(BTW: Jeanne Mance lived until the age of 66 – that seems like a long life, considering the difficult conditions in the colony.)

Hôtel-Dieu was the city’s only hospital until the Montreal General Hospital opened, in 1821.

Religieuses de l Hotel-Dieu de Montreal, James Duncan, 1853.

The history of the hospital reflects that of Quebec in so many ways. The hospital was run by nuns until the early 1960s when the Quebec government took over. (Nursing sisters continued to work there, though.) In the 1960s, when female participation in the workforce was not as widespread as it is now, the stay-at-home wives of male doctors were encouraged to become hospital volunteers.

Le dernier souffle is interesting enough purely as a moving portrait of the hospital, as it was and as it is now, but it has extra poignancy because of the uncertain future of the buildings and grounds.

Since 1996, Hôtel-Dieu has been part of the Centre hospitalier de l’Université de Montréal (CHUM). By the end of 2017, the hospital’s staff and functions are supposed to move into the “superhospital” on St. Denis. Years ago, when this move was announced, there were fears (and anger) that the hospital grounds might be sold for luxury condos. Neighbours and fans of the hospital held rallies and created petitions advocating for community clinics and social housing instead. To this day, no concrete plans have been announced.

As a final indignity, the Hôtel-Dieu has been left out of all the brouhaha surrounding Montreal’s 375th anniversary.

In Brief: Le dernier souffle, au coeur de l’Hôtel-Dieu de Montréal (The Last Breath, at the Heart of the Hôtel-Dieu) is warm, loving, respectful, a marvel of editing and filmmaking.
Who is it for?: Anyone interested in other human beings, documentary film fans, history buffs, Montrealers, Québécois, Canadians.
I see what you did there: Right after a scene where a priest lights an incense censer, we see a beekeeper with his smoker, a device used to calm the bees so they won’t sting.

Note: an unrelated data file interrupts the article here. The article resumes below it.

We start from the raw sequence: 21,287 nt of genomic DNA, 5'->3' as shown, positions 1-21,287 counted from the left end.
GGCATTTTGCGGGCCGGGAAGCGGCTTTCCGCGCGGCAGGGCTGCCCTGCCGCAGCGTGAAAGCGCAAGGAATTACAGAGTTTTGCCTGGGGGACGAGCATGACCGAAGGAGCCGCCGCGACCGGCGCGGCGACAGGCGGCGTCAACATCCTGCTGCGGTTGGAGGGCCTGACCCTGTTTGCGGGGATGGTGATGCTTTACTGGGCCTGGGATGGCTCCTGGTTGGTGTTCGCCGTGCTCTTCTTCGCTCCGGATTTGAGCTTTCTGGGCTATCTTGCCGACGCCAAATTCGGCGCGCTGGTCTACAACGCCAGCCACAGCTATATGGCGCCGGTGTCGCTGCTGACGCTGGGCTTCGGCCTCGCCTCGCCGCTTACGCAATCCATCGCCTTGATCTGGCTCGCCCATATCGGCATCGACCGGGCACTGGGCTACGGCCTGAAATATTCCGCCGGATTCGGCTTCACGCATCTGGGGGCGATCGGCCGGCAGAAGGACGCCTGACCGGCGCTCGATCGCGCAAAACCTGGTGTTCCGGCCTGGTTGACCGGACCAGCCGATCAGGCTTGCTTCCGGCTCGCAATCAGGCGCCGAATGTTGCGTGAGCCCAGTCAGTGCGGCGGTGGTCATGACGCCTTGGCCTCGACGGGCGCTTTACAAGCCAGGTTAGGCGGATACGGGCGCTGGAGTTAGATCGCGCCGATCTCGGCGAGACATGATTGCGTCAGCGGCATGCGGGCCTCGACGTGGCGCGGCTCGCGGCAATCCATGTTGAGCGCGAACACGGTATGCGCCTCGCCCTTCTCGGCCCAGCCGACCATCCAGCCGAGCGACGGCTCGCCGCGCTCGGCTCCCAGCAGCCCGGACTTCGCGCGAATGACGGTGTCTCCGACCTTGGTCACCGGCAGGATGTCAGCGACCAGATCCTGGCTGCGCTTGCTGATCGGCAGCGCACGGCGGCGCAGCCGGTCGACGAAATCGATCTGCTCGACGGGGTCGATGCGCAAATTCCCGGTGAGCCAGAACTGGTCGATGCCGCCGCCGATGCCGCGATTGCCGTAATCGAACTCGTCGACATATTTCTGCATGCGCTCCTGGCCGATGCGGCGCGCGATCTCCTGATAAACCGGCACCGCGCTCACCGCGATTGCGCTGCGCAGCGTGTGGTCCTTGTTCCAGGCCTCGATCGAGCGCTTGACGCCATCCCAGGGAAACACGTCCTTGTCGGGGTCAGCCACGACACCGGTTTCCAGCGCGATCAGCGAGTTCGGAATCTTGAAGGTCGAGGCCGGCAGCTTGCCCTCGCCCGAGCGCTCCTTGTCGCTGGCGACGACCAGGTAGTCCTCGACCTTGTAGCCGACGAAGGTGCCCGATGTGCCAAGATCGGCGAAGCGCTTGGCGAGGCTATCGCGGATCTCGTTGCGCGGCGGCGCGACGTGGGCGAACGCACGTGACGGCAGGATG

Filmmaker Annabel Loyola in the garden of Hotel Dieu Hospital. (Photo: Julie D’Amour)

Le dernier souffle, au coeur de l’Hôtel-Dieu de Montréal (The Last Breath, at the Heart of the Hôtel-Dieu)
72 minutes long; researched, written and directed by Annabel Loyola;
Camera: Tomi Grgicevic, Annabel Loyola; Editing: Emma Bertin; Original Music: Fabienne Lucet

Montreal screenings will take place Friday, April 7 to Thursday, April 13.

Cinémathèque québécoise
Everyday 6:15pm | Sunday April 9, 4:00pm

Screening and Q&A hosted by film crew, April 7 at 6:15pm
Screenings and Q&As hosted by filmmaker Annabel Loyola, April 7, 8, 9, 11 at 6:15pm
Debate with Christine Gosselin, conseillère d’arrondissement Jeanne-Mance district, Dinu Bumbaru, Héritage Montréal and Amir Khadir, Québec Solidaire, Sunday April 9, 4:00pm.

Cinéma du Parc (original French version with English subtitles)
Everyday 2:45pm, 7:10pm | Saturday April 8, 10:00am, 7:10pm | Sunday April 9, 10:50am, 2:45pm, 7:10pm

Screening and Q&A hosted by film crew, April 7, 7:10pm
Screenings and Q&As hosted by filmmaker Annabel Loyola, April 7, 8, 9, 11, 7:10pm
Debate with Dominique Daigneault, Coalition Sauvons l’Hôtel-Dieu, and Ron Rayside, architect, Hôtel-Dieu social and community project, April 11, 7:10pm

Visit the film’s web site for information about screenings in Coteau du Lac, Quebec City, Sherbrooke and Rimouski.